Porsche 997

Sourc­ing new and used parts.

Car Mechanics (UK) - - Contents -

It’s ev­ery petrol­head’s dream to own a 911, right? Well, if that ap­plies to you, then a good place to start is with a first-gen­er­a­tion 997. De­spite us­ing many el­e­ments of the out­go­ing 996, it rep­re­sented a bet­ter over­all pack­age, was less prob­lem­atic and looked a lit­tle more ‘clas­sic’ than its pre­de­ces­sor.

It’s re­fined and light­ning fast, of course, but more sur­pris­ing is the fact that it’s very easy to drive and live with. More­over, be­ing the best-sell­ing 911 to date, there’s lots of choice and, if you search hard enough, you might be able pick up an early Car­rera for as lit­tle as £18,000. That might put it be­yond most peo­ple’s bud­get, but it’s a bar­gain when you con­sider it would have cost more than £60,000 new.

The so-called Gen 1 cars were launched in 2004. There were two mod­els avail­able ini­tially: the 3.6-litre Car­rera and the 3.8-litre Car­rera S, the lat­ter hav­ing 19in al­loys and an ex­tra 60bhp on tap. A full Cabri­o­let came along in April 2005, fol­lowed by the four-wheel drive Car­rera 4 and 4S for the 2006 model year. The early range also in­cluded a 473bhp Turbo, the track- fo­cused 415bhp GT3 and a Car­rera Targa 4 and 4S (from 2007), as well as a Turbo Cabri­o­let from Novem­ber 2008. The in­tro­duc­tion of di­rect fuel in­jec­tion and Porsche’s seven-speed PDK dual clutch trans­mis­sion (re­plac­ing the Tip­tronic) marked the start of the Gen 2 cars from June 2008.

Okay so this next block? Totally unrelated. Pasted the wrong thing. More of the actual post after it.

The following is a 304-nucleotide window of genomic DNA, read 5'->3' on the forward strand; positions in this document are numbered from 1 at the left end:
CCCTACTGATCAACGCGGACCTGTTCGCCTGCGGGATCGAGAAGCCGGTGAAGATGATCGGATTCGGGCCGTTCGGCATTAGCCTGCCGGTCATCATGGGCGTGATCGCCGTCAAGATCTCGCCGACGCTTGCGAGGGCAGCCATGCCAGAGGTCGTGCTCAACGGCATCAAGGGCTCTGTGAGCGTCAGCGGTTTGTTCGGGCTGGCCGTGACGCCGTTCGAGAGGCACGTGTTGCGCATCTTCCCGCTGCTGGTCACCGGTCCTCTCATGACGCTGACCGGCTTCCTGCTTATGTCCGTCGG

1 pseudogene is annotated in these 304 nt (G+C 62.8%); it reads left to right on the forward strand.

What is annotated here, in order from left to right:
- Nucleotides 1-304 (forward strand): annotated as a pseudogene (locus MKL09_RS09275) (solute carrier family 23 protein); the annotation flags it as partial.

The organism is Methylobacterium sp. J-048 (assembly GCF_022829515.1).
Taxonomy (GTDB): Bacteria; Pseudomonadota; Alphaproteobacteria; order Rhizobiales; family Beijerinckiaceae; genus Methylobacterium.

Now, as is al­ways the case when buy­ing a per­for­mance car that was pro­hib­i­tively ex­pen­sive when new, it would be a mis­take to think that you can run a 997 on a shoe­string. That said, if you check our price com­par­i­son, you should make a sav­ing when it comes to reg­u­lar ser­vice items.

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